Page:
15. Araujo, Luis Fernando Oliveira de & Ponczek, Vladimir Pinheiro, 2012. "Informal wages in an economy with active labor courts," Textos para discussão 294, FGV EESP - Escola de Economia de São Paulo, Fundação Getulio Vargas (Brazil).
    16. Fábio Veras Soares, 2004. "Some Stylized Facts of The Informal Sector in Brazil in the 1980`s end 1990`s," Discussion Papers 1020, Instituto de Pesquisa Econômica Aplicada - IPEA.
    17. Sangeeta Pratap & Erwan Quintin, 2006. "The Informal Sector in Developing Countries: Output, Assets and Employment," WIDER Working Paper Series RP2006-130, World Institute for Development Economic Research (UNU-WIDER).
    18. Luis Araujo & Vladimir Ponczek, 2009. "Modeling Labor Market Segmentation," Working Papers 09_04, Universidade de São Paulo, Faculdade de Economia, Administração e Contabilidade de Ribeirão Preto.
    19. Justin van der Sluis & Mirjam van Praag & Wim Vijverberg, 2003. "Entrepreneurship Selection and Performance," Tinbergen Institute Discussion Papers 03-046/3, Tinbergen Institute, revised 24 Sep 2004.
    20. Pratap, Sangeeta & Quintin, Erwan, 2006. "Are labor markets segmented in developing countries? A semiparametric approach," European Economic Review, Elsevier, vol. 50(7), pages 1817-1841, October.

    More about this item

    Keywords

    mobility; informal sector; Wage differentials; panel data; Mexico;
    All these keywords.

    JEL classification:

    • C33 - Mathematical and Quantitative Methods - - Multiple or Simultaneous Equation Models; Multiple Variables - - - Models with Panel Data; Spatio-temporal Models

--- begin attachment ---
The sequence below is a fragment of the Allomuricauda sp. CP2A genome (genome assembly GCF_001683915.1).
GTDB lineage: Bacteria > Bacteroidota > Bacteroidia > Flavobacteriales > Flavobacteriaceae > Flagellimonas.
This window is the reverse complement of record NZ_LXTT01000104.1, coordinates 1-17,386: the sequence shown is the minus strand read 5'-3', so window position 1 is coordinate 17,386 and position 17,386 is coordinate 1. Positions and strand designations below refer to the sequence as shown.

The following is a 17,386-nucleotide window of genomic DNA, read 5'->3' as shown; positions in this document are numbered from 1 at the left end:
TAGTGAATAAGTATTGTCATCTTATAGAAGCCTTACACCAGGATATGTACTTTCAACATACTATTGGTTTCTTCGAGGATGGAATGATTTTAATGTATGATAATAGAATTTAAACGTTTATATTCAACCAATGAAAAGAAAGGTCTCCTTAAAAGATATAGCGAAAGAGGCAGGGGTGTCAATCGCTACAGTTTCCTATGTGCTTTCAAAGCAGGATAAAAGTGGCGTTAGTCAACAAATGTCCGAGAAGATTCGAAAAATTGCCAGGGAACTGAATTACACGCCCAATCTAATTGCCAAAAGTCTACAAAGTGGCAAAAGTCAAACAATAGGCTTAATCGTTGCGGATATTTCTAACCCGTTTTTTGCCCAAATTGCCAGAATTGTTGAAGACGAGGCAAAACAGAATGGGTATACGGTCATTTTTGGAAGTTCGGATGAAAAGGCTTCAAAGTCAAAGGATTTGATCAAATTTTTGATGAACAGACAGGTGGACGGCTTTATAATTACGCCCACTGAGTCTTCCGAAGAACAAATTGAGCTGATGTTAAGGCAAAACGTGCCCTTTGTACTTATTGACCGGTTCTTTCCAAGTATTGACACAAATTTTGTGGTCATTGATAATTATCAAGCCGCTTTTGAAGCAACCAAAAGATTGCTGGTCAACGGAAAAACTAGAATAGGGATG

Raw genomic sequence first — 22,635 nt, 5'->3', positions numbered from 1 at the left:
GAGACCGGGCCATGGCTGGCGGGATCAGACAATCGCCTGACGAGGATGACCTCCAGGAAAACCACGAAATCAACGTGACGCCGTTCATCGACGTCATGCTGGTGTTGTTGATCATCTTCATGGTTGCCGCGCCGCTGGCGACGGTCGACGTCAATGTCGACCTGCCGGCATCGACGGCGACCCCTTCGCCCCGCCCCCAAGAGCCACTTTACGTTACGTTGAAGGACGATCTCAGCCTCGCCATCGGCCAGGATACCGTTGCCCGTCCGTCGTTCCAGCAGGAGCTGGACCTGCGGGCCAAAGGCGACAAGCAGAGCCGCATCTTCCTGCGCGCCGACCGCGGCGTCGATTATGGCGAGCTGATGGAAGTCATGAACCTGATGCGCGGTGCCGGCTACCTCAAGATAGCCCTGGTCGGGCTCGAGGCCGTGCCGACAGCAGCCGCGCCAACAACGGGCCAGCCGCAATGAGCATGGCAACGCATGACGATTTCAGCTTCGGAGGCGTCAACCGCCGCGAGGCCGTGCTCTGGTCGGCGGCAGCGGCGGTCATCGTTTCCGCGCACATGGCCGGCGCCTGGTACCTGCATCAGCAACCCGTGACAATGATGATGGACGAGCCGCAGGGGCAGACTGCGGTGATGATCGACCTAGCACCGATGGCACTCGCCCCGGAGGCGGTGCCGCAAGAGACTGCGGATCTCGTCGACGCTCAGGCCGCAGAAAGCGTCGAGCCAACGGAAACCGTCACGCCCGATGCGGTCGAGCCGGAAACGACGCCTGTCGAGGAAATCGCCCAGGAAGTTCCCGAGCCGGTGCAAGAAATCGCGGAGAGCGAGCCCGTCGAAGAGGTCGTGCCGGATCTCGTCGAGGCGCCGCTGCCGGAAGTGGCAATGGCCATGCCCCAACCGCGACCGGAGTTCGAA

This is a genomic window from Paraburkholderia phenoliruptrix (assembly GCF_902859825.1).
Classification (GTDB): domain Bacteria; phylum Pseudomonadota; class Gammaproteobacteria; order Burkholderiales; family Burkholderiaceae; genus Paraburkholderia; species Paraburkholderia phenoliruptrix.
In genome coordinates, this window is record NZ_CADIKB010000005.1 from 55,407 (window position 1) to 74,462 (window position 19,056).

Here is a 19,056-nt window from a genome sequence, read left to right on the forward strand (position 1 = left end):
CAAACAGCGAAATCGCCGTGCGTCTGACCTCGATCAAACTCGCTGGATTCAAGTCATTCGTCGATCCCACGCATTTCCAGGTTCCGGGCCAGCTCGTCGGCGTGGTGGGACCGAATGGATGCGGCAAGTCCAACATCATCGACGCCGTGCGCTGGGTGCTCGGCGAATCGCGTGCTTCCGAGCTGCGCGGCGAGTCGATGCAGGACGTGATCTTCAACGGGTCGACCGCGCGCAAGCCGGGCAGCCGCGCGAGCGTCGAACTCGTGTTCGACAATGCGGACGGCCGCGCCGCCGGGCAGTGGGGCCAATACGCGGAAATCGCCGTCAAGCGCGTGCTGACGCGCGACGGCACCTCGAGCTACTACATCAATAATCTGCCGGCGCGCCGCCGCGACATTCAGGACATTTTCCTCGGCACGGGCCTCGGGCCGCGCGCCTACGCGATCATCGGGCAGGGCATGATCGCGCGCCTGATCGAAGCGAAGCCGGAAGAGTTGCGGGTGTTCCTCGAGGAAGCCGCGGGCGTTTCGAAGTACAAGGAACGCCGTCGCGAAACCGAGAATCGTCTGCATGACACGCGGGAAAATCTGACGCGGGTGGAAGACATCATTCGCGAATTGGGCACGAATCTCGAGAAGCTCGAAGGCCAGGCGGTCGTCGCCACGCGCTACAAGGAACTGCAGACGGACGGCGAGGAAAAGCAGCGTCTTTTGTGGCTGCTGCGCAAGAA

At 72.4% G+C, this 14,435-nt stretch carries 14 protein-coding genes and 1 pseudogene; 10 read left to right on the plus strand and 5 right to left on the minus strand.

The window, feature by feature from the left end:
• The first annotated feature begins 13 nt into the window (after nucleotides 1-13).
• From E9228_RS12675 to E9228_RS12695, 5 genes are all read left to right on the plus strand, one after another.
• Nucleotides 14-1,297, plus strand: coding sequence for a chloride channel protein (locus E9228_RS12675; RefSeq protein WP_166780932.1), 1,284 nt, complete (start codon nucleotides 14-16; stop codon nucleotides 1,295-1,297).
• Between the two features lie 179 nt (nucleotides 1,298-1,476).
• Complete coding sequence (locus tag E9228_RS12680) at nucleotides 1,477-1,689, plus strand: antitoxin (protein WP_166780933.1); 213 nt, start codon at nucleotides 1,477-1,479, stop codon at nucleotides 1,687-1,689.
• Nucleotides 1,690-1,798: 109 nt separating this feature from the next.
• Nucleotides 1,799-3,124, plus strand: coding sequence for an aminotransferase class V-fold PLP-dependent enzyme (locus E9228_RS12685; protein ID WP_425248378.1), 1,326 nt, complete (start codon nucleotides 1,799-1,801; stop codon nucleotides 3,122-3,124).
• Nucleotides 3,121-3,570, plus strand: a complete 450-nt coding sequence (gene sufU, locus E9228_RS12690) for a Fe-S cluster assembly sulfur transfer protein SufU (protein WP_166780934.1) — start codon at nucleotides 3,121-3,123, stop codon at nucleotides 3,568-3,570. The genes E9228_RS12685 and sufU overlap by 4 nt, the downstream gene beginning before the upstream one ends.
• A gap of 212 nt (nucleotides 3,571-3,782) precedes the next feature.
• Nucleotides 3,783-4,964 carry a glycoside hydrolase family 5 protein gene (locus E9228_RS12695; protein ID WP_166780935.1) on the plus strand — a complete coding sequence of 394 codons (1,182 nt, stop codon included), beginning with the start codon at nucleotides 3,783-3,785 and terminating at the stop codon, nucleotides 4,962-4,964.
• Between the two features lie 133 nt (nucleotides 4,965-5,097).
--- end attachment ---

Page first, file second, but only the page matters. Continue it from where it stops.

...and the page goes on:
• J23 - Labor and Demographic Economics - - Demand and Supply of Labor - - - Labor Demand
    • J31 - Labor and Demographic Economics - - Wages, Compensation, and Labor Costs - - - Wage Level and Structure; Wage Differentials
    • R23 - Urban, Rural, Regional, Real Estate, and Transportation Economics - - Household Analysis - - - Regional Migration; Regional Labor Markets; Population

    Statistics

    Access and download statistics

    Corrections

    All material on this site has been provided by the respective publishers and authors. You can help correct errors and omissions. When requesting a correction, please mention this item's handle: RePEc:iza:izadps:dp329. See general information about how to correct material in RePEc.

    For technical questions regarding this item, or to correct its authors, title, abstract, bibliographic or download information, contact: (Holger Hinte). General contact details of provider: http://www.iza.org .

    If you have authored this item and are not yet registered with RePEc, we encourage you to do it here. This allows to link your profile to this item. It also allows you to accept potential citations to this item that we are uncertain about.

    If CitEc recognized a reference but did not link an item in RePEc to it, you can help with this form .

    If you know of missing items citing this one, you can help us creating those links by adding the relevant references in the same way as above, for each refering item. If you are a registered author of this item, you may also want to check the "citations" tab in your RePEc Author Service profile, as there may be some citations waiting for confirmation.

    Please note that corrections may take a couple of weeks to filter through the various RePEc services.

    IDEAS is a RePEc service hosted by the Research Division of the Federal Reserve Bank of St. Louis . RePEc uses bibliographic data supplied by the respective publishers.